How much historical detail should I include on my resume?

Here’s a question that comes up every time I work on a resume for someone who’s got a good amount of work experience under their belt:

How much detail should I include on my resume?

This is a great question, and the answer is, it depends.

My general suggestion is to provide more detail for the most recent 10(ish) years of work, and less detail for work experience that’s older than that. More than 20 years, it’s OK to list the employer, dates, and ending title, but anything more than that is extraneous.

Here are three reasons why.

Your resume should be a broad overview of your professional offering.

Ideally, your resume will paint a picture of your total body of work. It should portray all of your work experience, and any volunteer work or avocational activities, into a readable package that tells a compelling story about the uniqueness of you. Your resume should not be an itemized receipt of every job responsibility you’ve ever had.

Example: I helped facilitate an acquisition for my employer about 20 years ago. It was a really big deal then, but holds comparatively little weight now, especially if I’m targeting a job that doesn’t need that specific experience. (See “caveats” below.) 

Obsolete technology makes you look old.

I’m sorry to have to tell you this, but I wouldn’t give you advice that I wouldn’t heed myself: Obsolete technology makes you look, well, old. I was a WordPerfect and Lotus whiz back in the day, but it matters not one lick now because anyone who knows what Lotus was knows that everyone stopped using it decades ago. Can I use Word and Excel today? I can! That’s what matters. Review your technology skills list every so often to make sure it’s fresh, and remove anything obsolete.

(Side note: If your technical skills actually are obsolete, leave them off your resume altogether until you update them with some training.)

Example: I’m so old, I learned word processing on a Wang machine that required floppy disks the size of a dinner plate. (All the kids say, floppy what, now?)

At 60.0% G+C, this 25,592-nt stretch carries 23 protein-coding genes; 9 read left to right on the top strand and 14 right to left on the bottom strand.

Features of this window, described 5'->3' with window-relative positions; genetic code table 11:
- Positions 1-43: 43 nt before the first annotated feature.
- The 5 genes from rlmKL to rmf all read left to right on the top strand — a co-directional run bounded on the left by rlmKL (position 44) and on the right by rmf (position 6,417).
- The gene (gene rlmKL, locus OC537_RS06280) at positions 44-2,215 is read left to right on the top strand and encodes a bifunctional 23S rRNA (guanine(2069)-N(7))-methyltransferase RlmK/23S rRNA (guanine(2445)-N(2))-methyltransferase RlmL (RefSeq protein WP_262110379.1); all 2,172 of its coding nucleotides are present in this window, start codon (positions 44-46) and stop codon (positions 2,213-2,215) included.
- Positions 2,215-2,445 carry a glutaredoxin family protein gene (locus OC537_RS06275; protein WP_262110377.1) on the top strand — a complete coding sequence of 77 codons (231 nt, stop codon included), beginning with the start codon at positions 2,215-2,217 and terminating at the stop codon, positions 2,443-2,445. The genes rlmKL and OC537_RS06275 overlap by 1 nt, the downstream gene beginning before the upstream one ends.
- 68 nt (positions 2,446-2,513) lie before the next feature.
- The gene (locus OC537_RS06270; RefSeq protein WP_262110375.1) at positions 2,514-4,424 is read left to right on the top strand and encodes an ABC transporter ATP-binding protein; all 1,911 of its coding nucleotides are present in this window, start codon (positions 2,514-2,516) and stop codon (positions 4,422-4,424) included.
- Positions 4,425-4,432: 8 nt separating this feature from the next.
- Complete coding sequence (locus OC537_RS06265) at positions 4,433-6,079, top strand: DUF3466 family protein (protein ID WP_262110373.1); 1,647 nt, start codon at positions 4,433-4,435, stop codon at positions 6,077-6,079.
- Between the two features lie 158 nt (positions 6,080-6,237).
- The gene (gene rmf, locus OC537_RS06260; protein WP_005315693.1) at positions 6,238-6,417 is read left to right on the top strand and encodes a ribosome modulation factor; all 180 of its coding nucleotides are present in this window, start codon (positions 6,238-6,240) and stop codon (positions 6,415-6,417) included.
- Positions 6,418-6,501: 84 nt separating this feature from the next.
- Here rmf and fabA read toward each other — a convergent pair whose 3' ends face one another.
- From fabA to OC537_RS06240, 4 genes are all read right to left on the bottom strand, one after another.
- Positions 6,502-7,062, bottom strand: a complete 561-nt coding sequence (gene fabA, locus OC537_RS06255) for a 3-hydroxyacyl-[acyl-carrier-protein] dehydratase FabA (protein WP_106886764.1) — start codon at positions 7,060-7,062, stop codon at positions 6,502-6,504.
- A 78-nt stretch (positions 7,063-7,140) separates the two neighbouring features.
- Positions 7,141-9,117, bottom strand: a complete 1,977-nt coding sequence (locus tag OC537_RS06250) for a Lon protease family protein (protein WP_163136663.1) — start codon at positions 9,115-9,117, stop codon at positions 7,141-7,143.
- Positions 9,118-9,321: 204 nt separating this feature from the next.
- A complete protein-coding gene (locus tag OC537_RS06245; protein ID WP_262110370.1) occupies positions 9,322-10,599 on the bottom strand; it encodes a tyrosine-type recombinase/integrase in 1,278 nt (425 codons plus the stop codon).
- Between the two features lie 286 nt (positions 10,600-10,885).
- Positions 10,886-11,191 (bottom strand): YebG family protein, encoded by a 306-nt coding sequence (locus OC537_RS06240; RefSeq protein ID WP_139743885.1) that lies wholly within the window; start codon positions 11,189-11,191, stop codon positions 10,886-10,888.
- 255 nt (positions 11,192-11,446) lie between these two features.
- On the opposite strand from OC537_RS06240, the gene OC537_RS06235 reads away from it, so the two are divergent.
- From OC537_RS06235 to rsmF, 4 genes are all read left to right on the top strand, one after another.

Kids, ask your parents.

This nugget is good for a laugh, but if anyone knows anything about Wang, they know I was old enough to have a job in the 1980s, which telegraphs my age (as does use of the word “telegraph”, come to think of it), all of which could trigger unconscious bias. You kids, get off my lawn.

Curate your bullet points (less is more).

A recruiter is going to scan your resume for maaaaybe 10 seconds, formulating a first impression and looking for keywords that jump out. If you’ve ever looked at two pages of densely-packed text, you know that it’s easy to lose interest fast. Bullet points are easier to read, and when skillfully crafted can pack a more potent punch than paragraph after paragraph of complete, complex sentences.

How do we do this? By featuring accomplishments you made and the impact you had. This results in a more compelling story than a bland list of responsibilities that reads like a job description. Keep the full detail in a document for your own reference – it’s good material you can talk about in interviews. But only the most important, fresh, and relevant details belong on your resume.

Any caveats?

You bet! Resume writing is, as I have observed before, more art than science. There are a bunch of best practices but very few hard-and-fast rules. 

I wrote above about that time I helped with a corporate acquisition, 20+ years ago. If I were applying for a job where acquisitions were happening, I would want to highlight that experience! But I might do it in my professional summary, or in my cover letter, or both, so that it’s prominent. And I wouldn’t necessarily call attention to the fact that it was ages ago. This is especially true when keywording is important.

Having trouble deciding what to cut and what to keep? I can help. Drop me a note and let’s talk about it.

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